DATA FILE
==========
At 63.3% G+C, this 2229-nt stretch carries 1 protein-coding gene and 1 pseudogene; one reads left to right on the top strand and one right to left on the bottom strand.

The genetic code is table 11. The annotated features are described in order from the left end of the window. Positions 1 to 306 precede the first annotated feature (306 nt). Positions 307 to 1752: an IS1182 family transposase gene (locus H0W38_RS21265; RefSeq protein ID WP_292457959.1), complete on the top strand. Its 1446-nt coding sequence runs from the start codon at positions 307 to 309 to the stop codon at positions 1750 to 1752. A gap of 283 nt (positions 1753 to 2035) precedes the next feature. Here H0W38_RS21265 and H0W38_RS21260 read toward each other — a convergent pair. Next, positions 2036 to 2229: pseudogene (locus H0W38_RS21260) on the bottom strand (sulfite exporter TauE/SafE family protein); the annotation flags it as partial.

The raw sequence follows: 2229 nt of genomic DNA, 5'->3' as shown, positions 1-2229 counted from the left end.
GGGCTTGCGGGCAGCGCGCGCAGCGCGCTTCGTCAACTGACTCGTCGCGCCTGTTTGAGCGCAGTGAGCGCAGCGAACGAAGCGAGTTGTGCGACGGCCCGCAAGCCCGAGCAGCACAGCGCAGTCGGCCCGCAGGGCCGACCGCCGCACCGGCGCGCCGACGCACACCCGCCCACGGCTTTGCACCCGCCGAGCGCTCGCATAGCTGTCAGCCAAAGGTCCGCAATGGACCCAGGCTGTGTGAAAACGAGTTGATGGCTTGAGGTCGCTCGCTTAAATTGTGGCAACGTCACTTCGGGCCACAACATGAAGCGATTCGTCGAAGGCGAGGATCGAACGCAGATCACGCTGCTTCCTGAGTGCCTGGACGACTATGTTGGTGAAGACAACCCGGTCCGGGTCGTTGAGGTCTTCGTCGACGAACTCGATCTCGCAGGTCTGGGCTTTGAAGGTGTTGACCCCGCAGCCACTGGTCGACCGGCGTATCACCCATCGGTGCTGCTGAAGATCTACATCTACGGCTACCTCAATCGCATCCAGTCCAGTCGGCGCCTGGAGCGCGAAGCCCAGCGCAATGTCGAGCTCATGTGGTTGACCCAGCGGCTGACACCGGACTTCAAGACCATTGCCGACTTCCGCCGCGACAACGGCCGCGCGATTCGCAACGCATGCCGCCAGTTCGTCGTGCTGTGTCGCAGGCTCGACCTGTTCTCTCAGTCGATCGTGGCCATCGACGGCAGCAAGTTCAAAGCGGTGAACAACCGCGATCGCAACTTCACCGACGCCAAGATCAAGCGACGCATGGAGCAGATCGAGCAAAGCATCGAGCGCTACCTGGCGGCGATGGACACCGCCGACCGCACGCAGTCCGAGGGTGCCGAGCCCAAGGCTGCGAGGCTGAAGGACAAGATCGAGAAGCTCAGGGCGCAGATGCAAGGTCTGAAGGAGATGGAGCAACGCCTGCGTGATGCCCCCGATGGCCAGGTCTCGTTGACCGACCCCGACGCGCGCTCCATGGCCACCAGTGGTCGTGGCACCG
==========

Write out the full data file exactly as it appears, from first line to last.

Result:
At 63.3% G+C, this 2229-nt stretch carries 1 protein-coding gene and 1 pseudogene; one reads left to right on the top strand and one right to left on the bottom strand.

The genetic code is table 11. The annotated features are described in order from the left end of the window. Positions 1 to 306 precede the first annotated feature (306 nt). Positions 307 to 1752: an IS1182 family transposase gene (locus H0W38_RS21265; RefSeq protein ID WP_292457959.1), complete on the top strand. Its 1446-nt coding sequence runs from the start codon at positions 307 to 309 to the stop codon at positions 1750 to 1752. A gap of 283 nt (positions 1753 to 2035) precedes the next feature. Here H0W38_RS21265 and H0W38_RS21260 read toward each other — a convergent pair. Next, positions 2036 to 2229: pseudogene (locus H0W38_RS21260) on the bottom strand (sulfite exporter TauE/SafE family protein); the annotation flags it as partial.

The raw sequence follows: 2229 nt of genomic DNA, 5'->3' as shown, positions 1-2229 counted from the left end.
GGGCTTGCGGGCAGCGCGCGCAGCGCGCTTCGTCAACTGACTCGTCGCGCCTGTTTGAGCGCAGTGAGCGCAGCGAACGAAGCGAGTTGTGCGACGGCCCGCAAGCCCGAGCAGCACAGCGCAGTCGGCCCGCAGGGCCGACCGCCGCACCGGCGCGCCGACGCACACCCGCCCACGGCTTTGCACCCGCCGAGCGCTCGCATAGCTGTCAGCCAAAGGTCCGCAATGGACCCAGGCTGTGTGAAAACGAGTTGATGGCTTGAGGTCGCTCGCTTAAATTGTGGCAACGTCACTTCGGGCCACAACATGAAGCGATTCGTCGAAGGCGAGGATCGAACGCAGATCACGCTGCTTCCTGAGTGCCTGGACGACTATGTTGGTGAAGACAACCCGGTCCGGGTCGTTGAGGTCTTCGTCGACGAACTCGATCTCGCAGGTCTGGGCTTTGAAGGTGTTGACCCCGCAGCCACTGGTCGACCGGCGTATCACCCATCGGTGCTGCTGAAGATCTACATCTACGGCTACCTCAATCGCATCCAGTCCAGTCGGCGCCTGGAGCGCGAAGCCCAGCGCAATGTCGAGCTCATGTGGTTGACCCAGCGGCTGACACCGGACTTCAAGACCATTGCCGACTTCCGCCGCGACAACGGCCGCGCGATTCGCAACGCATGCCGCCAGTTCGTCGTGCTGTGTCGCAGGCTCGACCTGTTCTCTCAGTCGATCGTGGCCATCGACGGCAGCAAGTTCAAAGCGGTGAACAACCGCGATCGCAACTTCACCGACGCCAAGATCAAGCGACGCATGGAGCAGATCGAGCAAAGCATCGAGCGCTACCTGGCGGCGATGGACACCGCCGACCGCACGCAGTCCGAGGGTGCCGAGCCCAAGGCTGCGAGGCTGAAGGACAAGATCGAGAAGCTCAGGGCGCAGATGCAAGGTCTGAAGGAGATGGAGCAACGCCTGCGTGATGCCCCCGATGGCCAGGTCTCGTTGACCGACCCCGACGCGCGCTCCATGGCCACCAGTGGTCGTGGCACCG